The word Doula comes from the Ancient Greek term meaning "woman servant". Today we use this word to define a person who serves as a birth companion, or labor coach. A Doula is a trained professional who provides a birthing woman with informational guidance as well as encouraging & reassuring emotional and physical support during her pregnancy & birth.
Postpartum Doulas offer support and guidance during the period of time after your baby is born.
A Doula is NOT a medical provider, and does NOT perform clinical tasks. But while other staff on your medical team will need to tend to other patients, a Doula never leaves your side.
A Doula maintains a close relationship with her clients in order to provide continuous, meaningful and individualized care. She fosters tranquility and is trained to support you in labor with soothing techniques to ease discomfort and promote safe progress.
When you have continuous labor support from someone who is NOT part of your social network and NOT a hospital staff member, you and your baby are likely to have better outcomes!
Hodnett et al. (2017). "Continuous support for women during childbirth." Cochrane database of systematic reviews: CD003766
The most satisfying birth experiences happen when you, your partner, and your family are physically, emotionally and mindfully prepared for each birthing stage: prenatal, labor and postpartum.
A Doula will meet with you several times prenatally to ensure you understand the physiology of labor and to discuss your rights and options for birth. Together you will craft a birth plan and prepare for different possibilities, based on your choice of birthing location, with the ultimate goal being informed decision making. As labor draws near, a Doula coaches expectant families on comfort & relaxation techniques as well as offers information about options and medical procedures available during labor.
A Doula doesn't replace anyone. She is another member of your birth team and supports everyone in their own role.
A Doula's presence helps partners participate at their own comfort level, showing them how and when to use various comfort techniques, providing information, and looking after their well being, too!
Partners are often grateful to be sharing the "coaching“ responsibility with someone more experienced and can therefore enjoy the birth experience more.
No one can replace or replicate the bond between partner and mother and the support that partners can provide is invaluable.
A Doulas role is not to speak for you, but to help you find your OWN voice.
A Doula does not give medical advice, but will help you ask the right questions.
A Doula does not make any decisions on your behalf, but will help you understand your options.
A Doula does not communicate your preferences to others on your birth team, but helps you communicate them.
It is a Doula's goal to establish good working relationships with the doctors, midwives and medical staff of her expectant families. Communication, respect, professionalism and trust create a supportive birthing team.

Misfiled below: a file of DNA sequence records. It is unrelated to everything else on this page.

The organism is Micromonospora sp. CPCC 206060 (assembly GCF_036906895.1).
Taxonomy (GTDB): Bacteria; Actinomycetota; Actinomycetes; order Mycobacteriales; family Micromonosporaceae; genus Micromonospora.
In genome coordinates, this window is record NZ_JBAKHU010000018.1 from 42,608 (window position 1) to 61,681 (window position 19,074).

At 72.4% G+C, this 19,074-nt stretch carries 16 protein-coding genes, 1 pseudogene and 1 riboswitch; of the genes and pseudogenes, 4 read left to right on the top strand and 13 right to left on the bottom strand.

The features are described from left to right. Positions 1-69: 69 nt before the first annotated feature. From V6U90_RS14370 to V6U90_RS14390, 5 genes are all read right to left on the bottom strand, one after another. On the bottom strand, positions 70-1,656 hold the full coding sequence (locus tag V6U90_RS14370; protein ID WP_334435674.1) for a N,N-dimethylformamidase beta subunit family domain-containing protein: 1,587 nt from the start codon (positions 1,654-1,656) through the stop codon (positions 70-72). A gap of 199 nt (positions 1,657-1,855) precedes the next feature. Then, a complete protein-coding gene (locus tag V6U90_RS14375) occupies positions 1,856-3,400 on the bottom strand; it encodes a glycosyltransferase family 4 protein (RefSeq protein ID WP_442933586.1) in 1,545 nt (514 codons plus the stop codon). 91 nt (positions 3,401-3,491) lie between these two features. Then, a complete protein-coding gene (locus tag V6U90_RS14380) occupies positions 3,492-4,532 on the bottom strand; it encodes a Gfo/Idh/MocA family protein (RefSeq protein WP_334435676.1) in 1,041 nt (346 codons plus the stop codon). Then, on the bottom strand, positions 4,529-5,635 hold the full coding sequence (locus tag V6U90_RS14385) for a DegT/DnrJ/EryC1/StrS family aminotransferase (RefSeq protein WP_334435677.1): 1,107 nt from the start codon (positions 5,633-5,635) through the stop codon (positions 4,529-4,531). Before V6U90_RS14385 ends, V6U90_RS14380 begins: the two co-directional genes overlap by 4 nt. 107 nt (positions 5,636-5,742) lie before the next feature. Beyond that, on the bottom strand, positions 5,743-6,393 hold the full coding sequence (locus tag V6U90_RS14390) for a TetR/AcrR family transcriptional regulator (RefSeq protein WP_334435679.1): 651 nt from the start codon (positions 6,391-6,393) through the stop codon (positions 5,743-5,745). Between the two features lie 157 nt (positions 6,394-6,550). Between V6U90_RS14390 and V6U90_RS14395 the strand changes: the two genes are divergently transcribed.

Even in a surgical setting, planned or otherwise, a Doula can be there to explain the process and guide you & partner through the procedure. She is also there during recovery to help you with breastfeeding and bonding.
Knowing what you want for your birth is the first step to empowering your choices. A Doula's goal is to help you feel educated, prepared and confident before labor begins. This means prenatally discussing all your options for pain relief.
Should you chose an epidural before or during labor, a Doula supports that decision 100%, offers information on all procedures and side effects, translates medical terms, facilitate dialogue between you & your providers, and continues to assist you in finding comfortable positions to avoid impeding the progress fo labor, as well as supporting you through any physical sensations or emotions you may feel, depending on how much medication you receive.
A Doula will attend to you regardless of your choice of birthing location - Hospital, Home or Birthing Center.
Obstetricians, Midwives, and Nurses (both hospital and home birth practitioners) have very different roles than a Doula. They are your primary care providers during your pregnancy & will take care of all your medical needs. They each have great responsibilities & their time is spent monitoring baby and charting your labor. They are responsible for the physical health and well being of you and baby.
Doulas will be present for you longer, and often sooner, than the above providers, to help you manage your labor, providing consistent care for you and your partner, such as massage, breathing techniques, and acupressure.
A Doula is responsible for safeguarding the emotional health and well being of you and partner.
Nearly all Doulas work with a Back-Up Doula, who makes herself available for any periods of time where your Doula may not be available.
However, a Doula will generally clear her calendar for two weeks before your Estimated Due Date and two weeks after. This means she is On-Call for you, 24/7, for the window of time when it is likely that your baby will be born.
The average cost of a Doula depends on the service area they work in, but you can expect to pay somewhere between $1500 - $2200 for a seasoned Doula, and somewhere around $300-$800 for a newer doula, with the vast range of prices in between.
Many Doulas offer other "a la carte" services in addition (such as placenta encapsulation, massage, belly casting, etc.) to their birth support services, either at extra cost or as part of a selection of packages for their clients.
Depending on what you are looking for in terms of support, nearly all families are able to find a Doula that fits their personalities, needs and specific circumstances.